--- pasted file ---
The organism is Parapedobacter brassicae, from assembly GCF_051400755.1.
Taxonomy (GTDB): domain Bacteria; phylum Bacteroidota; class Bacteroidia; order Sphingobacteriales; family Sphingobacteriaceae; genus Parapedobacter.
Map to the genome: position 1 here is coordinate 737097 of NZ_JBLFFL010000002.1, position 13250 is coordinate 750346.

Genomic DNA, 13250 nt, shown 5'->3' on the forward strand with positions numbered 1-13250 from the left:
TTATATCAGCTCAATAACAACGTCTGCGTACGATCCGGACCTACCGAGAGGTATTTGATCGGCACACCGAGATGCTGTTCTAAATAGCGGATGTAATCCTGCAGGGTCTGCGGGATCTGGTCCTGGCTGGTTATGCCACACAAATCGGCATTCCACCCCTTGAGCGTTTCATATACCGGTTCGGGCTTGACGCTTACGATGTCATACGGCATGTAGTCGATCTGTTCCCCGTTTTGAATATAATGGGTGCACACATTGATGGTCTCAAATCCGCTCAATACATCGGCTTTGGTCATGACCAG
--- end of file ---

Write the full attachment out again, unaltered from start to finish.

The organism is Parapedobacter brassicae, from assembly GCF_051400755.1.
Taxonomy (GTDB): domain Bacteria; phylum Bacteroidota; class Bacteroidia; order Sphingobacteriales; family Sphingobacteriaceae; genus Parapedobacter.
Map to the genome: position 1 here is coordinate 737097 of NZ_JBLFFL010000002.1, position 13250 is coordinate 750346.

Genomic DNA, 13250 nt, shown 5'->3' on the forward strand with positions numbered 1-13250 from the left:
TTATATCAGCTCAATAACAACGTCTGCGTACGATCCGGACCTACCGAGAGGTATTTGATCGGCACACCGAGATGCTGTTCTAAATAGCGGATGTAATCCTGCAGGGTCTGCGGGATCTGGTCCTGGCTGGTTATGCCACACAAATCGGCATTCCACCCCTTGAGCGTTTCATATACCGGTTCGGGCTTGACGCTTACGATGTCATACGGCATGTAGTCGATCTGTTCCCCGTTTTGAATATAATGGGTGCACACATTGATGGTCTCAAATCCGCTCAATACATCGGCTTTGGTCATGACCAG